A more aggressive method of utilizing this kind of investment, would be to pay interest only, and utilize the money earned to purchase more shares. This kind of strategy would be similar to a “small-time” real estate investor starting with a single house, and using the equity created by the investment, to extend the investment to the maximum. At our projected retirement date, we would be generating annual income of $6,100 with our investment, an increase of $2,550 over the year 1 investment returns, or about an 8% increase on return (hopefully greater than inflation).

A Mix
The investment could be paid down like a mortgage, increasing the investment and paying down the debt at the same time. In month 1, the net return of the investment is the calculated $295.83. The $295.83 could be split in two, with half of the distribution used to pay down the debt and the rest used to purchase more of the security, more of a “blended” payment. This method of debt payment would reduce the debt outstanding, which might insulate any future impact of an increase in interest rates, while increasing income associated with the investment.

Tax Implications:
If I were to utilize this kind of investment, I would do it through a taxable account. With a taxable account, there are implications that need to be taken into consideration over holding a REIT in a tax-sheltered account.

On the taxable income side, REITs are much more complex than normal securities, due to the methods used to create income. The Globe and Mail wrote an article about tax filing for RioCan in previous years, which included the following items in income:

31.24% – Other income – taxable at the marginal rate.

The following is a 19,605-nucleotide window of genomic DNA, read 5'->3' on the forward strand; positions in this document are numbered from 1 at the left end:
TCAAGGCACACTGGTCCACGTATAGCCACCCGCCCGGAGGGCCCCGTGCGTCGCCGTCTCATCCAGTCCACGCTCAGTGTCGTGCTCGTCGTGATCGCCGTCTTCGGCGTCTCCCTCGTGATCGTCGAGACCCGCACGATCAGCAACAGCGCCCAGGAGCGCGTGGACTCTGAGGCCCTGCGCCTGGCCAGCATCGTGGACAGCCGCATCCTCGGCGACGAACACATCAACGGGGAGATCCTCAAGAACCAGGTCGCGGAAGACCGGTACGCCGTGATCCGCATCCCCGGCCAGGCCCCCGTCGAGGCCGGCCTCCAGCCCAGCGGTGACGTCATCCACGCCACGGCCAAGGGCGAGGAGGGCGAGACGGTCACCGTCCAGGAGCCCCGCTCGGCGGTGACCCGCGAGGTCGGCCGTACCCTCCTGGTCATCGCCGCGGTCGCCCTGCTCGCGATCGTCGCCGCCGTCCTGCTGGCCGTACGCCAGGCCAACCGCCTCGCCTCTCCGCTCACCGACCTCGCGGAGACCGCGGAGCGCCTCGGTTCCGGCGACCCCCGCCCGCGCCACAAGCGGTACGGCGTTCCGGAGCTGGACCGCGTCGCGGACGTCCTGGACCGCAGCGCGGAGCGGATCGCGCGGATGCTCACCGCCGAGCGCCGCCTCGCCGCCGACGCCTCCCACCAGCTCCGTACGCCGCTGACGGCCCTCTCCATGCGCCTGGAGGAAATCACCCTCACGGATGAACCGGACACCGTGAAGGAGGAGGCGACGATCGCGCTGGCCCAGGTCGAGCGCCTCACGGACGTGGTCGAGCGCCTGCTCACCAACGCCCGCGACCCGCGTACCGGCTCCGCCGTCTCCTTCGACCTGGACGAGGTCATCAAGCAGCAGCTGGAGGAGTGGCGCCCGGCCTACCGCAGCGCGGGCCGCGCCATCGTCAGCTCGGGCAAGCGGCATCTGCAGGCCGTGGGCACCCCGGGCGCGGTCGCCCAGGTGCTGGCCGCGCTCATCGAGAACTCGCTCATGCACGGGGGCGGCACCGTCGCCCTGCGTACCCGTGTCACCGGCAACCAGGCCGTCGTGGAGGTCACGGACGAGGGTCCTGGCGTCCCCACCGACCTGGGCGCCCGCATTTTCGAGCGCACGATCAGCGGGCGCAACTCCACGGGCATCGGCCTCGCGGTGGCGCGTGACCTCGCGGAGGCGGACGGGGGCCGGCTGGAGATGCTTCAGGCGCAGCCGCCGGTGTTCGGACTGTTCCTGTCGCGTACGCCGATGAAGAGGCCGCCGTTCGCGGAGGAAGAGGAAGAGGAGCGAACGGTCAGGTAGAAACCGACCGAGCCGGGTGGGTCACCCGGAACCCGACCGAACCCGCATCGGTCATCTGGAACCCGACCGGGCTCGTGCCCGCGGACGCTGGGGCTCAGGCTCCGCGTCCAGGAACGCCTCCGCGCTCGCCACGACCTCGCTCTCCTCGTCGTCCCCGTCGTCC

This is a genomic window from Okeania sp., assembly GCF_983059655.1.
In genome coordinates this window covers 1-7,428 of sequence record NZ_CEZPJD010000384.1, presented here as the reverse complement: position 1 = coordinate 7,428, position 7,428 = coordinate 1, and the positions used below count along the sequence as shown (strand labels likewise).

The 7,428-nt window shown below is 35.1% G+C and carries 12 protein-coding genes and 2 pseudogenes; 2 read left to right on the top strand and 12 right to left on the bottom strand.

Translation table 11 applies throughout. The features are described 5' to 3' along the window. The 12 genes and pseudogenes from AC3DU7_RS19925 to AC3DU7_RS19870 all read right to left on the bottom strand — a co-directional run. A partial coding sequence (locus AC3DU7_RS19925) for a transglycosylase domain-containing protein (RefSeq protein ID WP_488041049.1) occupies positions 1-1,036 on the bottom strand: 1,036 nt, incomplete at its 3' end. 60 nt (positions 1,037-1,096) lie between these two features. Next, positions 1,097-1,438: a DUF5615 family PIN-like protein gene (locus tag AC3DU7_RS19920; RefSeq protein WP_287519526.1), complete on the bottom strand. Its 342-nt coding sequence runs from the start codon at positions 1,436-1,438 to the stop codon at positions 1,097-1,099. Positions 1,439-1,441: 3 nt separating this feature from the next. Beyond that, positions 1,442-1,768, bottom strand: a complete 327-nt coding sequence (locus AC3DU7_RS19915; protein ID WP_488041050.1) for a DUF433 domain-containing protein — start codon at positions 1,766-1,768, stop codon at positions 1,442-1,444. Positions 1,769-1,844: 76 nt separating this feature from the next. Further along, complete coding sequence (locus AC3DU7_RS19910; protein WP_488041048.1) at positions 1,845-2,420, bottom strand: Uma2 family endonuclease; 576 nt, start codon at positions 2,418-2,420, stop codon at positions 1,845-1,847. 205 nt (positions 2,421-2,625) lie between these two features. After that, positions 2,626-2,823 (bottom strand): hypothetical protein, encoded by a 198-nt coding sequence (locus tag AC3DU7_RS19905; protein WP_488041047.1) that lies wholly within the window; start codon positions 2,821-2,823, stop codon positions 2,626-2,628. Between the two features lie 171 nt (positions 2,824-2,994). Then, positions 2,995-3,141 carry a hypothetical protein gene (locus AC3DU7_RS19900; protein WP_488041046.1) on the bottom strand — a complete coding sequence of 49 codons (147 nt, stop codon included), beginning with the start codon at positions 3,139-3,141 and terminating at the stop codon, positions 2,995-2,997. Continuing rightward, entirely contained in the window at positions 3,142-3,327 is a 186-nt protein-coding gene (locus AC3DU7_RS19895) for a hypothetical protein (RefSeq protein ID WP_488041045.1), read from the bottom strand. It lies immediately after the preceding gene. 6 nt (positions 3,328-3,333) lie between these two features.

1.72% – Capital Gains – 50% taxable at marginal rate
4.57% – Foreign non-business income – taxable at the marginal rate
62.47% – Reduction in adjusted cost base (return on capital or ROC) – A bit of a complex calculation – the Globe and Mail writer explained it as:

When you receive ROC, you are not taxed immediately on the amount. Rather, you subtract the ROC from the adjusted cost base of your units. This gives rise to a larger capital gain, or smaller capital loss, when you ultimately sell your units. Because of the tax deferral, ROC is considered tax-efficient income.

Interest on investments is an allowable expense, provided the investment is used to try to earn investment income (can’t be used for capital gains investments). This allowable expense will reduce the taxable liability on the interest earned, provided I would fill out a schedule 4 tax form.


The two main risks with this type of investment would be a decrease in the distribution paid out, or an interest rate increase. Both of these risks are a little scary when it comes to the investment as a whole, but there is (currently) a 3% spread currently between the interest charge and investment return to “play” with.


I’m still not sure if I’ll do this or not. If I do make a leveraged investment, the earlier it’s made the better, as it would give more time to get either interest paid down or to increase the investment earnings by reinvesting into the security.

Continuing Education

I received an accounting designation 2 years ago, after around seven years of tedious distance education. For three of the seven years, when the courses I was taking became too difficult to allow for the amount of procrastination I was accustomed to, I had to give up a good portion of my hobbies and interests in order to give myself a chance to pass the courses I had decided to take. As in most schooling I’ve been part of, there were many things that were not applicable to either real life or any accounting work that I’ve come into contact with, but it seemed very important at the time.